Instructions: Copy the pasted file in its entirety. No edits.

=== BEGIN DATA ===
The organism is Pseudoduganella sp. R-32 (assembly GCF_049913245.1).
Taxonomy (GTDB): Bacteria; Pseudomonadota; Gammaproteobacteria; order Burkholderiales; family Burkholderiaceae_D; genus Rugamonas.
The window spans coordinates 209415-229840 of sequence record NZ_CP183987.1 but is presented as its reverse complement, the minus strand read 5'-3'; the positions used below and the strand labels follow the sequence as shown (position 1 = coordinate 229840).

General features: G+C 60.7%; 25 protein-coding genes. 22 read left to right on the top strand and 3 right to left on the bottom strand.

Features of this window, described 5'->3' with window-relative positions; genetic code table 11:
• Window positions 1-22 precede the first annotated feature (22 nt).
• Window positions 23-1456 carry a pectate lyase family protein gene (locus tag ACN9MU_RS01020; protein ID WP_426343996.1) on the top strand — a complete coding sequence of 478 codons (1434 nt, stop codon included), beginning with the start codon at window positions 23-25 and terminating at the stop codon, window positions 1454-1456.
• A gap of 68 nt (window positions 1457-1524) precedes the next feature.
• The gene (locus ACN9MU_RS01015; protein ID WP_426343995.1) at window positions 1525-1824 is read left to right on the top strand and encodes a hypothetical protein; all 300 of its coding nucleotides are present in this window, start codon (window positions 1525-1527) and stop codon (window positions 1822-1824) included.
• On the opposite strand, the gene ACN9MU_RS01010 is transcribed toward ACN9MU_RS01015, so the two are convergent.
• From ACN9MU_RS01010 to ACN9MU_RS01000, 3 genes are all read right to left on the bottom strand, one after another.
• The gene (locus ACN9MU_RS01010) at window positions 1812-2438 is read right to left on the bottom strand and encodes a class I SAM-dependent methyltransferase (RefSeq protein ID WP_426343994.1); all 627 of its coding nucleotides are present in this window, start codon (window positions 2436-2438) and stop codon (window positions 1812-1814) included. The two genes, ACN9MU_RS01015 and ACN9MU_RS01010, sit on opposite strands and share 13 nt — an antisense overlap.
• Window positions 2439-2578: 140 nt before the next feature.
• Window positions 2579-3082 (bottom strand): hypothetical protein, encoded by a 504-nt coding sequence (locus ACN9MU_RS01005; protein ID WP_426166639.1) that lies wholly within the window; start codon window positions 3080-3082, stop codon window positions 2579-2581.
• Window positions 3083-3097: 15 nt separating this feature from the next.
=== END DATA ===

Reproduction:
The organism is Pseudoduganella sp. R-32 (assembly GCF_049913245.1).
Taxonomy (GTDB): Bacteria; Pseudomonadota; Gammaproteobacteria; order Burkholderiales; family Burkholderiaceae_D; genus Rugamonas.
The window spans coordinates 209415-229840 of sequence record NZ_CP183987.1 but is presented as its reverse complement, the minus strand read 5'-3'; the positions used below and the strand labels follow the sequence as shown (position 1 = coordinate 229840).

General features: G+C 60.7%; 25 protein-coding genes. 22 read left to right on the top strand and 3 right to left on the bottom strand.

Features of this window, described 5'->3' with window-relative positions; genetic code table 11:
• Window positions 1-22 precede the first annotated feature (22 nt).
• Window positions 23-1456 carry a pectate lyase family protein gene (locus tag ACN9MU_RS01020; protein ID WP_426343996.1) on the top strand — a complete coding sequence of 478 codons (1434 nt, stop codon included), beginning with the start codon at window positions 23-25 and terminating at the stop codon, window positions 1454-1456.
• A gap of 68 nt (window positions 1457-1524) precedes the next feature.
• The gene (locus ACN9MU_RS01015; protein ID WP_426343995.1) at window positions 1525-1824 is read left to right on the top strand and encodes a hypothetical protein; all 300 of its coding nucleotides are present in this window, start codon (window positions 1525-1527) and stop codon (window positions 1822-1824) included.
• On the opposite strand, the gene ACN9MU_RS01010 is transcribed toward ACN9MU_RS01015, so the two are convergent.
• From ACN9MU_RS01010 to ACN9MU_RS01000, 3 genes are all read right to left on the bottom strand, one after another.
• The gene (locus ACN9MU_RS01010) at window positions 1812-2438 is read right to left on the bottom strand and encodes a class I SAM-dependent methyltransferase (RefSeq protein ID WP_426343994.1); all 627 of its coding nucleotides are present in this window, start codon (window positions 2436-2438) and stop codon (window positions 1812-1814) included. The two genes, ACN9MU_RS01015 and ACN9MU_RS01010, sit on opposite strands and share 13 nt — an antisense overlap.
• Window positions 2439-2578: 140 nt before the next feature.
• Window positions 2579-3082 (bottom strand): hypothetical protein, encoded by a 504-nt coding sequence (locus ACN9MU_RS01005; protein ID WP_426166639.1) that lies wholly within the window; start codon window positions 3080-3082, stop codon window positions 2579-2581.
• Window positions 3083-3097: 15 nt separating this feature from the next.